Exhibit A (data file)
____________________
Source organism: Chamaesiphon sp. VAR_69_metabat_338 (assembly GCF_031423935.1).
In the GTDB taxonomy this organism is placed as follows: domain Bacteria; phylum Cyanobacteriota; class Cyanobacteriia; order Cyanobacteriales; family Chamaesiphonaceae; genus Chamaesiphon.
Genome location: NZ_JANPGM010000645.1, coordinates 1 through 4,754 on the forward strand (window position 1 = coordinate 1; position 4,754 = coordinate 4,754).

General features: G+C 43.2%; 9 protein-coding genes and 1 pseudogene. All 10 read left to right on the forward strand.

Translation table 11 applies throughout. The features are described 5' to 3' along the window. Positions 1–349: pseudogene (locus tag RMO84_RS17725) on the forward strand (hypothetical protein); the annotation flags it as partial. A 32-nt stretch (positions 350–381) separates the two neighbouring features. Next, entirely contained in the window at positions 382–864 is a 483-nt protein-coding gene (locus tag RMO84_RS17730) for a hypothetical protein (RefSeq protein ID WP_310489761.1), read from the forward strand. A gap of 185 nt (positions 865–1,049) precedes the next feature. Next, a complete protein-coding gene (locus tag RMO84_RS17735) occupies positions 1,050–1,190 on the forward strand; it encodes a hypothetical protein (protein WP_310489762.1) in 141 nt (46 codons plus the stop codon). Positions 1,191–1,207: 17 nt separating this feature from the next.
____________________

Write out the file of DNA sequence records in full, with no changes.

Source organism: Chamaesiphon sp. VAR_69_metabat_338 (assembly GCF_031423935.1).
In the GTDB taxonomy this organism is placed as follows: domain Bacteria; phylum Cyanobacteriota; class Cyanobacteriia; order Cyanobacteriales; family Chamaesiphonaceae; genus Chamaesiphon.
Genome location: NZ_JANPGM010000645.1, coordinates 1 through 4,754 on the forward strand (window position 1 = coordinate 1; position 4,754 = coordinate 4,754).

General features: G+C 43.2%; 9 protein-coding genes and 1 pseudogene. All 10 read left to right on the forward strand.

Translation table 11 applies throughout. The features are described 5' to 3' along the window. Positions 1–349: pseudogene (locus tag RMO84_RS17725) on the forward strand (hypothetical protein); the annotation flags it as partial. A 32-nt stretch (positions 350–381) separates the two neighbouring features. Next, entirely contained in the window at positions 382–864 is a 483-nt protein-coding gene (locus tag RMO84_RS17730) for a hypothetical protein (RefSeq protein ID WP_310489761.1), read from the forward strand. A gap of 185 nt (positions 865–1,049) precedes the next feature. Next, a complete protein-coding gene (locus tag RMO84_RS17735) occupies positions 1,050–1,190 on the forward strand; it encodes a hypothetical protein (protein WP_310489762.1) in 141 nt (46 codons plus the stop codon). Positions 1,191–1,207: 17 nt separating this feature from the next.